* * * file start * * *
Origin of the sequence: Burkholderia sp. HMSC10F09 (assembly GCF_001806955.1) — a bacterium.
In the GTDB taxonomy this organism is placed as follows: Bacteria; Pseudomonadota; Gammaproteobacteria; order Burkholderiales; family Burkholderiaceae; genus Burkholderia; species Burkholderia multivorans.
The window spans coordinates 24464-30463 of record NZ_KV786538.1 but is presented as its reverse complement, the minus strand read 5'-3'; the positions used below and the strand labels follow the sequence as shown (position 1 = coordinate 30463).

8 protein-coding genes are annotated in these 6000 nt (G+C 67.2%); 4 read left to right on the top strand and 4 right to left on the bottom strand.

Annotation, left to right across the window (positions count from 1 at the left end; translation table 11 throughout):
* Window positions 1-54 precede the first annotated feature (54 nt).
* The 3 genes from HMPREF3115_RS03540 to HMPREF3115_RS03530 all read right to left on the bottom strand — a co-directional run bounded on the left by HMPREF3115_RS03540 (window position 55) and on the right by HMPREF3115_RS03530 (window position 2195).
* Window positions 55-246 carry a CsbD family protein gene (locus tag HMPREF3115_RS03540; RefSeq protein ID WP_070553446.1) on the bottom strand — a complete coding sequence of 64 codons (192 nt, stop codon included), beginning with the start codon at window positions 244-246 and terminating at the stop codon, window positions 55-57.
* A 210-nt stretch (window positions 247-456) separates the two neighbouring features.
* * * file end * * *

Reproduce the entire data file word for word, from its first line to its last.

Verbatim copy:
Origin of the sequence: Burkholderia sp. HMSC10F09 (assembly GCF_001806955.1) — a bacterium.
In the GTDB taxonomy this organism is placed as follows: Bacteria; Pseudomonadota; Gammaproteobacteria; order Burkholderiales; family Burkholderiaceae; genus Burkholderia; species Burkholderia multivorans.
The window spans coordinates 24464-30463 of record NZ_KV786538.1 but is presented as its reverse complement, the minus strand read 5'-3'; the positions used below and the strand labels follow the sequence as shown (position 1 = coordinate 30463).

8 protein-coding genes are annotated in these 6000 nt (G+C 67.2%); 4 read left to right on the top strand and 4 right to left on the bottom strand.

Annotation, left to right across the window (positions count from 1 at the left end; translation table 11 throughout):
* Window positions 1-54 precede the first annotated feature (54 nt).
* The 3 genes from HMPREF3115_RS03540 to HMPREF3115_RS03530 all read right to left on the bottom strand — a co-directional run bounded on the left by HMPREF3115_RS03540 (window position 55) and on the right by HMPREF3115_RS03530 (window position 2195).
* Window positions 55-246 carry a CsbD family protein gene (locus tag HMPREF3115_RS03540; RefSeq protein ID WP_070553446.1) on the bottom strand — a complete coding sequence of 64 codons (192 nt, stop codon included), beginning with the start codon at window positions 244-246 and terminating at the stop codon, window positions 55-57.
* A 210-nt stretch (window positions 247-456) separates the two neighbouring features.